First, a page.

Teaching a young dog to go to his bed and stay there for a determined period of time can make life a great deal more relaxed when for example you eat your own meal or to place your dog out of your way when you have a guest in your home who may not love dogs as much as you do.


With your dog next to you and a few feet away from his bed, throw a treat into the bed and encourage him to go there and eat it. Once in his bed give verbal praise and reward him there with another treat.

Call him to you to bring him out of the bed and repeat this routine a few times so that he associates his bed as being a great place to be where he is treated with food. Once you are happy that he is willingly going into his bed for the food, you can then introduce the verbal command ‘On your bed’ whilst he is doing so. This way you place a label on his actions ready for future use.

The next stage will be to point to his bed without throwing the treat whilst issuing the ‘On your bed’ command at the same time. Once he is sitting or standing in the bed you can reward him with the treat immediately.

Once this is consistent, you can begin to insert short ‘Stay’ commands by using stuffed food toys to encourage a longer stay in the bed. Use the ‘Okay’ release word to let him know he can move out of the bed. As always, build up the duration of the ‘Stay’ command in keeping with his progress.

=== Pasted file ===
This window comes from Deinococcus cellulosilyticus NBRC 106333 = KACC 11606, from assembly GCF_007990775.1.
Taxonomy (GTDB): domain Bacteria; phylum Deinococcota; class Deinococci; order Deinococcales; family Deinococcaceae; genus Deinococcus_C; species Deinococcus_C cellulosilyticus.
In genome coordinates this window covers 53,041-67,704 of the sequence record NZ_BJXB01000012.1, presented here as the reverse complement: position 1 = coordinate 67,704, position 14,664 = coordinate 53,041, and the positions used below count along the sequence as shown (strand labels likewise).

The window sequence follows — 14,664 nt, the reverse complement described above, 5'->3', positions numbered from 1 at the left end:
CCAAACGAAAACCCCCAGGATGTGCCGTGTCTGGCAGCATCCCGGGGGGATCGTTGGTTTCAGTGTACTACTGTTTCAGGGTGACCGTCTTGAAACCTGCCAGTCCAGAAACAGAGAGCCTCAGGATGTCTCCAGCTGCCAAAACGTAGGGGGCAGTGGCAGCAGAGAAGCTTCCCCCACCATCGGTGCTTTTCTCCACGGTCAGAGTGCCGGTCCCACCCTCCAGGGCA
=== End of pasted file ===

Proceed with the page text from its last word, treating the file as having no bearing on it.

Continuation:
Adult dogs.

1) The ‘Find it’ game.


The ultimate simple game that can be adapted for dogs of virtually all ages and breeds in virtually any location. Watching your dog furiously beat his tail with excitement whilst searching out an item you have hidden from him is a real thrill.
As with all new training methods or games, start off with small and easy steps making it harder in keeping with your dog’s sense of increased skill and enthusiasm as you progress together.


With the help of a partner (or use the ‘Sit and Stay’ command if your dog knows it) they should hold the dog by the collar as you place a favourite treat or toy under an item such as a light flower pot on the floor or a cushion on the sofa. Allow the dog to see you placing the item there from a few feet away. When you’re ready release him and use the ‘Find it!’ command in an encouraging tone and allow him to move to the hidden item. Praise him warmly once he has found it and if it’s a toy use the ‘Give’ command after a brief play with that item.

To develop this game you can begin to carry out the same method above but from greater distances whereby in the end you could place the item in a room upstairs and you release him from a downstairs starting position. Hearing your dog thunder up the stairs and along the landing is a really fun way to keep any dog busy and to hone his senses at the same time!

Nick Jones MA. MCFBA
0775 909 3394
01299 402484